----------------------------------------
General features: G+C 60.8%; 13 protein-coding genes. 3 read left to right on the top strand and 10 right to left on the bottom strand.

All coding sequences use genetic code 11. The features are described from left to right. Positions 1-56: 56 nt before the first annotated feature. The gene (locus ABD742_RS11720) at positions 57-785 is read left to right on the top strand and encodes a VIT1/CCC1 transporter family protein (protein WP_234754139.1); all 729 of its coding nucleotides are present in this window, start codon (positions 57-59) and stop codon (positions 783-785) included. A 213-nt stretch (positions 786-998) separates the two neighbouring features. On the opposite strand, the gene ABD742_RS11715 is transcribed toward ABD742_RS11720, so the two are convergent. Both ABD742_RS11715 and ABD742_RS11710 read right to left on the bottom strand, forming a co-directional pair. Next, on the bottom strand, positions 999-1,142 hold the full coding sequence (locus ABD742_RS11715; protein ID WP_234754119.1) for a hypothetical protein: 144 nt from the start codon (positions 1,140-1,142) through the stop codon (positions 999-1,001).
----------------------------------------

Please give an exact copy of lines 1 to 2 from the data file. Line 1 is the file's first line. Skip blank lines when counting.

General features: G+C 60.8%; 13 protein-coding genes. 3 read left to right on the top strand and 10 right to left on the bottom strand.

All coding sequences use genetic code 11. The features are described from left to right. Positions 1-56: 56 nt before the first annotated feature. The gene (locus ABD742_RS11720) at positions 57-785 is read left to right on the top strand and encodes a VIT1/CCC1 transporter family protein (protein WP_234754139.1); all 729 of its coding nucleotides are present in this window, start codon (positions 57-59) and stop codon (positions 783-785) included. A 213-nt stretch (positions 786-998) separates the two neighbouring features. On the opposite strand, the gene ABD742_RS11715 is transcribed toward ABD742_RS11720, so the two are convergent. Both ABD742_RS11715 and ABD742_RS11710 read right to left on the bottom strand, forming a co-directional pair. Next, on the bottom strand, positions 999-1,142 hold the full coding sequence (locus ABD742_RS11715; protein ID WP_234754119.1) for a hypothetical protein: 144 nt from the start codon (positions 1,140-1,142) through the stop codon (positions 999-1,001).